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CCS vintage

3263 Views 18 Replies 8 Participants Last post by  monkey
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awesome ! what do you consider the number one reason of the success ?lol bribes or sabatoge ?

joking of course but goddamit i want pictures of rider and machines
cause i have zero clue as to what yall are thrashing ,please
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do want to race a vintage bike, and not that crazy about ahrma rules and agenda...but where is the ccs schedule?
Thanks for the links Mr. Checken...I will probably still have to get license through AHRMA as they do a couple races with school nearby my home, CCS only has one race in practicle long weekend distance from me.
You can also get your license at Grattan with WERA. CCS also does race schools at Blackhawk farms. It is a bit of a drive, but it is worth it, as Blackhawk is a nice track for a beginner.
You can also get your license at Grattan with WERA. CCS also does race schools at Blackhawk farms. It is a bit of a drive, but it is worth it, as Blackhawk is a nice track for a beginner.
Sportbike track time does race license certification at their pro school events as well. I recall seeing them at several tracks in the midwest. I don't think this covers the fees to race in wera or ccs, though.
I wonder which rear end rides/tracks better? The twin shocks or the monoshock with linkage?

You guys are brave with those brakes! Scares the shit out of me just looking at them. Although I guess if everyone's running the same...
CCS does not even come close to AHRMA as far as real vintage racing. AHRMA has bigger grids and a wide variety of classes.
Go CCS to race contemporary bikes.

WERA Motorcycle Roadracing working with the Barber Museum will present a new event to return some of the vintage race bikes to the track again for their members and the public to enjoy. The event will be the Inaugural Concours d’Competition Classic on June 29th hosted at the Barber Motorsports Park. To get into the Concours judging round the contestants must first have made several laps at speed on the track. The winning bikes will be judged on a combination of preservation, track performance and educational exhibits.

WERA Motorcycle Roadracing has been a premier provider of racing and rider schools for over four decades. The list of national and world champions who have come up through the program is impressive. WERA’s reach to all levels, amateur as well as professional, has made them the grass roots leader and making road racing available to all with a dream.

Evelyne Clarke, CEO/Owner of WERA said, “From their earliest years in the 1970s we have always had classes available for “vintage” bikes to preserve the heritage of the sport. Of course, those “new” bikes back then now run in our vintage classes. This is a chance to get the bikes that are the history of our organization back out on the track for our current members and the public to enjoy again and see the history of this port.”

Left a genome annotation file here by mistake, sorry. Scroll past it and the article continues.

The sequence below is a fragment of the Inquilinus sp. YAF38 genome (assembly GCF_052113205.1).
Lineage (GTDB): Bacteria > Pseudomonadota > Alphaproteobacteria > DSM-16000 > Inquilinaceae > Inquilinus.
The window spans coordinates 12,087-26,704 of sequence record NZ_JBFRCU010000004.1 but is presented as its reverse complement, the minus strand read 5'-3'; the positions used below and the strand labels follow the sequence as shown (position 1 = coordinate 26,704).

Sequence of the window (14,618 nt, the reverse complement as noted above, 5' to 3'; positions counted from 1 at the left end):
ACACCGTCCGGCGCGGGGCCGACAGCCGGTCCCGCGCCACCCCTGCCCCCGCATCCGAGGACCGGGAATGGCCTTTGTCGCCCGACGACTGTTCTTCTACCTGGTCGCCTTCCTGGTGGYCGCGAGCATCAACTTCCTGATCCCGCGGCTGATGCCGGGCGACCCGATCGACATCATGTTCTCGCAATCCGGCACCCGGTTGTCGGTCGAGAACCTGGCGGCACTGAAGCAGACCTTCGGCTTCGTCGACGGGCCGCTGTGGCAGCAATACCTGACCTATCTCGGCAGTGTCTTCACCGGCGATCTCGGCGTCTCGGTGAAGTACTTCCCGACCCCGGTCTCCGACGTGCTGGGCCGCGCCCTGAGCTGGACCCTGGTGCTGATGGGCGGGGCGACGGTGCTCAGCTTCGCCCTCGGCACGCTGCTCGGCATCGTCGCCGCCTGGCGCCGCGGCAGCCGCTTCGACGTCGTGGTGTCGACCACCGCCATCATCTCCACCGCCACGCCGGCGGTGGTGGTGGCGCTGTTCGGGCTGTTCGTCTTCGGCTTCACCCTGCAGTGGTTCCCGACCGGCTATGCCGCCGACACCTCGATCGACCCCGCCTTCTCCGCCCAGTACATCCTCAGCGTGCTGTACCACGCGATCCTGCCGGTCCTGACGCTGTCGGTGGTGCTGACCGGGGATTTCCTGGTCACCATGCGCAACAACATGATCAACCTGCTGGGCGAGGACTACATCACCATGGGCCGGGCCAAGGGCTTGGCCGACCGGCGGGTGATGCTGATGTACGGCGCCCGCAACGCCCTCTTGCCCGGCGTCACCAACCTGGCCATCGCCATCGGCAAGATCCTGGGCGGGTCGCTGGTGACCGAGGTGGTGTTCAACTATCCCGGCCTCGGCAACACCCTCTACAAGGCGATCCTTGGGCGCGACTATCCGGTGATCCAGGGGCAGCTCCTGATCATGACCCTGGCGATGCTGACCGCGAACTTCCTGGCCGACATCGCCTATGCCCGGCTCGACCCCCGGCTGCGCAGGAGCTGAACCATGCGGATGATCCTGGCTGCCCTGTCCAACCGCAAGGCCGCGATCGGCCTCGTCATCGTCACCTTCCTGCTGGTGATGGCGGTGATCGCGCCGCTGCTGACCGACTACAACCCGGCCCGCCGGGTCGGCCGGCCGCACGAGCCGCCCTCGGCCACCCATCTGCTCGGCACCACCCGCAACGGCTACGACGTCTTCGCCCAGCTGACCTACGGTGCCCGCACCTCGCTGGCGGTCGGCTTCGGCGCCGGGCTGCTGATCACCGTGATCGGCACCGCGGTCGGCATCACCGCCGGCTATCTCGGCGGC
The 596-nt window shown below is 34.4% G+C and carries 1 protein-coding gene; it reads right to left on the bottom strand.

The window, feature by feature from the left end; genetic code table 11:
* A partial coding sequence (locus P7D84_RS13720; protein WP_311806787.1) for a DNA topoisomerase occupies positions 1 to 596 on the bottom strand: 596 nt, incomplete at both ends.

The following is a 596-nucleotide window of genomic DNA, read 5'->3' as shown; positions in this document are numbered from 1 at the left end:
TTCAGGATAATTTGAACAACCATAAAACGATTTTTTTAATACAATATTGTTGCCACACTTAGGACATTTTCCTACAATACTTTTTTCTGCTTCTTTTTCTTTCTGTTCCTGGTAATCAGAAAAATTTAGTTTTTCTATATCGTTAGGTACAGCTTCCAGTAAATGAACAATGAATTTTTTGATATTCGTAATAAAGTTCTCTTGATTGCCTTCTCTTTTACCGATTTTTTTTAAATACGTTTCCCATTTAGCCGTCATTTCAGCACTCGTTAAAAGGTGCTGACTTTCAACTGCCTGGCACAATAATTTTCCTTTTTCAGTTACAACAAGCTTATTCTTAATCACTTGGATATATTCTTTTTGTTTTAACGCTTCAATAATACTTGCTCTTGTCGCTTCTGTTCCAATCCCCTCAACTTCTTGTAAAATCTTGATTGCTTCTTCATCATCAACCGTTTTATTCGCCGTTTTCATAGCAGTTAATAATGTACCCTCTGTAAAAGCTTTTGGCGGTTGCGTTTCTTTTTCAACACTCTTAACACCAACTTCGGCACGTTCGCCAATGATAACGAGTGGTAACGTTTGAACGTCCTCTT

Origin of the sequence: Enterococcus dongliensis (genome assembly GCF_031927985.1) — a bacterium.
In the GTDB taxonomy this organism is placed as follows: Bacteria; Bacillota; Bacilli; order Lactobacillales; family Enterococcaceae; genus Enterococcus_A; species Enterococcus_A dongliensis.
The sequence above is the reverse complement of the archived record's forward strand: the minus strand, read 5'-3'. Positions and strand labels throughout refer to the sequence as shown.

Jeff Ray, Executive Director of the Barber Vintage Motorsports Museum added, “One of the guiding principles Mr Barber set when founding the museum was that the bikes displayed had to be capable of running. These machines were not meant just to be static displays of engineering art, but rather were to be seen and heard as they were designed. There is a reason the galleries overlook a world class race track.”

Brian Slark, Restoration Specialist at the Museum, will serve as the Chief Judge. This event will feature the bikes that raced from the late 1950's up to 1989. Essentially any bike which is eligible to compete in any of WERA’s 250GP-500GP classes or V1-V6 could enter the Concours d.Competition. The Concours will be limited to 30 entries to provide adequate track time and safety. The event will be by invitation only. There will be a concurrent Concours d’Elegance for vintage road racing bikes up to 1989 which will be located together but these will not go out on the track. The Museum is designing and making unique trophies for the winners of both Concours. For more information on how to secure an invitation see the Forum under the 2019 Concours Thread.

Barber Trophy Design Element.jpg

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Concours d’Competition FAQ

When and where will the concours be presented? The event will be part of the WERA race weekend at Barber Motorsports Park on Saturday June 29, 2019

How will the concours operate? There will be two concours run: a concours d’ competition (go class) for on track laps as well as display and a concours d’ elegance (show class) for static display. Once a participant has be accepted into the “go” classes they will also be given the opportunity to enter the “show” class.

How will the track time on for the “go” class operate? WERA will conduct the sessions and tech inspection for the “go” class as they do for the regular vintage competition classes. Riders of the concours machines must have AMA membership and license with a racing organization WERA recognizes. WERA will have the final authority over issues related to safety per their technical standards, rider licenses and everything related to the on-track portion of the event. WERA will register the participants (once accepted by museum) in its normal manner.